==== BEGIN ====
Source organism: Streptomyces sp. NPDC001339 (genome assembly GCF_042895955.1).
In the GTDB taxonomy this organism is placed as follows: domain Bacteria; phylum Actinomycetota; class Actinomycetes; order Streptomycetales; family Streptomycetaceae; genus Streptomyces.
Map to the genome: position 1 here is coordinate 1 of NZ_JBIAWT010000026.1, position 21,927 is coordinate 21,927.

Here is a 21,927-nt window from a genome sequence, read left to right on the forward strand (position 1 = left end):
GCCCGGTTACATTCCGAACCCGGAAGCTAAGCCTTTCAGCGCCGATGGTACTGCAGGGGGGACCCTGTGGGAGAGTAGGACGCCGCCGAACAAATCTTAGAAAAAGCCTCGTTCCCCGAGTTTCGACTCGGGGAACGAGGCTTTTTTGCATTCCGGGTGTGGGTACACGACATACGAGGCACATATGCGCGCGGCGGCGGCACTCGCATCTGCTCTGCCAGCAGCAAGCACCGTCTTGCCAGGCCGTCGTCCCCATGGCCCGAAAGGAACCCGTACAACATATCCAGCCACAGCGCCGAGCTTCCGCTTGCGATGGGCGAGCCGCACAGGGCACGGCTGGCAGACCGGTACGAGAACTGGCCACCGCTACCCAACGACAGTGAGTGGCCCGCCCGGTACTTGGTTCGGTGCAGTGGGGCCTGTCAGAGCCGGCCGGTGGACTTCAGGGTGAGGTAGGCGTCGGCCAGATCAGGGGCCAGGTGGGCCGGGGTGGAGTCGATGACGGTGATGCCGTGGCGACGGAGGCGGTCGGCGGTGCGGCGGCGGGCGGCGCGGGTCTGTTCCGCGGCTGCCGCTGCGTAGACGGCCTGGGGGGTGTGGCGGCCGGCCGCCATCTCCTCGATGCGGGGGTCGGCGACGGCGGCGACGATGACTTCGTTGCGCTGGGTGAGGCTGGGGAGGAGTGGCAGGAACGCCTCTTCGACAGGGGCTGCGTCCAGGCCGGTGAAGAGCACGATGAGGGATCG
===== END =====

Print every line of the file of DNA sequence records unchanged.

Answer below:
Source organism: Streptomyces sp. NPDC001339 (genome assembly GCF_042895955.1).
In the GTDB taxonomy this organism is placed as follows: domain Bacteria; phylum Actinomycetota; class Actinomycetes; order Streptomycetales; family Streptomycetaceae; genus Streptomyces.
Map to the genome: position 1 here is coordinate 1 of NZ_JBIAWT010000026.1, position 21,927 is coordinate 21,927.

Here is a 21,927-nt window from a genome sequence, read left to right on the forward strand (position 1 = left end):
GCCCGGTTACATTCCGAACCCGGAAGCTAAGCCTTTCAGCGCCGATGGTACTGCAGGGGGGACCCTGTGGGAGAGTAGGACGCCGCCGAACAAATCTTAGAAAAAGCCTCGTTCCCCGAGTTTCGACTCGGGGAACGAGGCTTTTTTGCATTCCGGGTGTGGGTACACGACATACGAGGCACATATGCGCGCGGCGGCGGCACTCGCATCTGCTCTGCCAGCAGCAAGCACCGTCTTGCCAGGCCGTCGTCCCCATGGCCCGAAAGGAACCCGTACAACATATCCAGCCACAGCGCCGAGCTTCCGCTTGCGATGGGCGAGCCGCACAGGGCACGGCTGGCAGACCGGTACGAGAACTGGCCACCGCTACCCAACGACAGTGAGTGGCCCGCCCGGTACTTGGTTCGGTGCAGTGGGGCCTGTCAGAGCCGGCCGGTGGACTTCAGGGTGAGGTAGGCGTCGGCCAGATCAGGGGCCAGGTGGGCCGGGGTGGAGTCGATGACGGTGATGCCGTGGCGACGGAGGCGGTCGGCGGTGCGGCGGCGGGCGGCGCGGGTCTGTTCCGCGGCTGCCGCTGCGTAGACGGCCTGGGGGGTGTGGCGGCCGGCCGCCATCTCCTCGATGCGGGGGTCGGCGACGGCGGCGACGATGACTTCGTTGCGCTGGGTGAGGCTGGGGAGGAGTGGCAGGAACGCCTCTTCGACAGGGGCTGCGTCCAGGCCGGTGAAGAGCACGATGAGGGATCG